Challenges for expatriate managers: an exploration of cross-cultural management, adjustment, and training issues faced by Anglo-American managers in Hong Kong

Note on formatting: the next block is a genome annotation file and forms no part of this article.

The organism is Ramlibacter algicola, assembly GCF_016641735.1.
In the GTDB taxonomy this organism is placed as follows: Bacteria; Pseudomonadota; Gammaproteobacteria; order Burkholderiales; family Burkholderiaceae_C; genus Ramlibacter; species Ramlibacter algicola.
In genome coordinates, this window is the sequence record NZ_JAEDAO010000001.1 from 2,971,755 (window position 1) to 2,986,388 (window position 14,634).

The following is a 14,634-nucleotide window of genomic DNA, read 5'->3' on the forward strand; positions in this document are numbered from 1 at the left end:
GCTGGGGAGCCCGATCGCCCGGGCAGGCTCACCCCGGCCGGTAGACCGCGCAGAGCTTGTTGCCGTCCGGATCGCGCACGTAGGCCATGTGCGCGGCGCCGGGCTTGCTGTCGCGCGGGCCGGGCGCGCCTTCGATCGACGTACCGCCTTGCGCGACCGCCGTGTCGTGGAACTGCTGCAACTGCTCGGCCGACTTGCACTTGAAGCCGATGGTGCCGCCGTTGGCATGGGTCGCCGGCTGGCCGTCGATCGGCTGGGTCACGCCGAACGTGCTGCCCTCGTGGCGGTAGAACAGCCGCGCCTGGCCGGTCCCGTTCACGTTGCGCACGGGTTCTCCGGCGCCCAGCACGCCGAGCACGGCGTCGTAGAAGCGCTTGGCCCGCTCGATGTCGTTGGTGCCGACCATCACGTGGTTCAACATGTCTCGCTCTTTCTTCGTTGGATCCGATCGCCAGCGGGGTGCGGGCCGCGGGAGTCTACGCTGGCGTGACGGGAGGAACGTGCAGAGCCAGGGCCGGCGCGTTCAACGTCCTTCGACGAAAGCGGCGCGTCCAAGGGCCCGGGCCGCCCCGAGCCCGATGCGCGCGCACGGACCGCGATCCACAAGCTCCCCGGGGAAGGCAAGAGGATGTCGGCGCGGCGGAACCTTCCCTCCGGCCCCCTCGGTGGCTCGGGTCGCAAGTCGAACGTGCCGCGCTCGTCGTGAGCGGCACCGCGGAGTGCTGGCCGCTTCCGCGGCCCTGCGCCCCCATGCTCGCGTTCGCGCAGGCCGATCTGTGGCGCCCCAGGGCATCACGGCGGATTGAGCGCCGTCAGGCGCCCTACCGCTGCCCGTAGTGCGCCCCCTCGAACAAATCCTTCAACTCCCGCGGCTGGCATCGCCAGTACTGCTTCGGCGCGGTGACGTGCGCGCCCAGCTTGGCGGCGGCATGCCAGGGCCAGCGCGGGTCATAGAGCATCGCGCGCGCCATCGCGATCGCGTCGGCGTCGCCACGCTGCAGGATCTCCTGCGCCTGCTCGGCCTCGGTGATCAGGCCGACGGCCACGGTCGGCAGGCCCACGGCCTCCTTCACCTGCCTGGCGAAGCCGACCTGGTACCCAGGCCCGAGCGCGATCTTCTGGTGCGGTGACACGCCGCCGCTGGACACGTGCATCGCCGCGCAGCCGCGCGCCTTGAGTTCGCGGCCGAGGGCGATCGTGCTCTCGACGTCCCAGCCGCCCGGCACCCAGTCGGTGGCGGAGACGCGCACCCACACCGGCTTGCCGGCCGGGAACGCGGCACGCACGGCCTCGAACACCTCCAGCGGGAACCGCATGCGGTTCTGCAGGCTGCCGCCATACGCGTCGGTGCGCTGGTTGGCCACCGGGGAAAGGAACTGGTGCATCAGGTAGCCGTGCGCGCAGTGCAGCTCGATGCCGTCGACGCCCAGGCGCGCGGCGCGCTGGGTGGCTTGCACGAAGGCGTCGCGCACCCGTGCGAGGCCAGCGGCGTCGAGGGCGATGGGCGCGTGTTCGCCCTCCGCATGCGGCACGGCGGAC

This field work study furthers understanding about expatriate management, in particular, the nature of cross-cultural management in Hong Kong involving Anglo-American expatriate and Chinese host national managers, the important features of adjustment for expatriates living and working there, and the type of training which will assist them to adjust and to work successfully in this Asian environment. Qualitative and quantitative data on each issue was gathered during in-depth interviews in Hong Kong, using structured interview schedules, with 39 expatriate and 31 host national managers drawn from a cross-section of functional areas and organizations. Despite the adoption of Western technology and the influence of Western business practices, micro-level management in Hong Kong retains a cultural specificity which is consistent with the norms and values of Chinese culture. There are differences in how expatriates and host nationals define their social roles, and Hong Kong's recent colonial history appears to influence cross-cultural interpersonal interactions. The inability of the spouse and/or family to adapt to Hong Kong is identified as a major reason for expatriate assignments to fail, though the causes have less to do with living away from family and friends, than with Hong Kong's highly urbanized environment and the heavy demands of work. Culture shock is not identified as a major problem, but in Hong Kong micro-level social factors require greater adjustment than macro-level societal factors. The adjustment of expatriate managers is facilitated by a strong orientation towards career development and hard work, possession of technical/professional expertise, and a willingness to engage in a process of continuous 'active learning' with respect to the host national society and culture. A four-part model of manager training suitable for Hong Kong is derived from the study data. It consists of a pre-departure briefing, post-arrival cross-cultural training, language training in basic Cantonese and in how to communicate more effectively in English with non-native speakers, and the assignment of a mentor to newly arrived expatriate managers.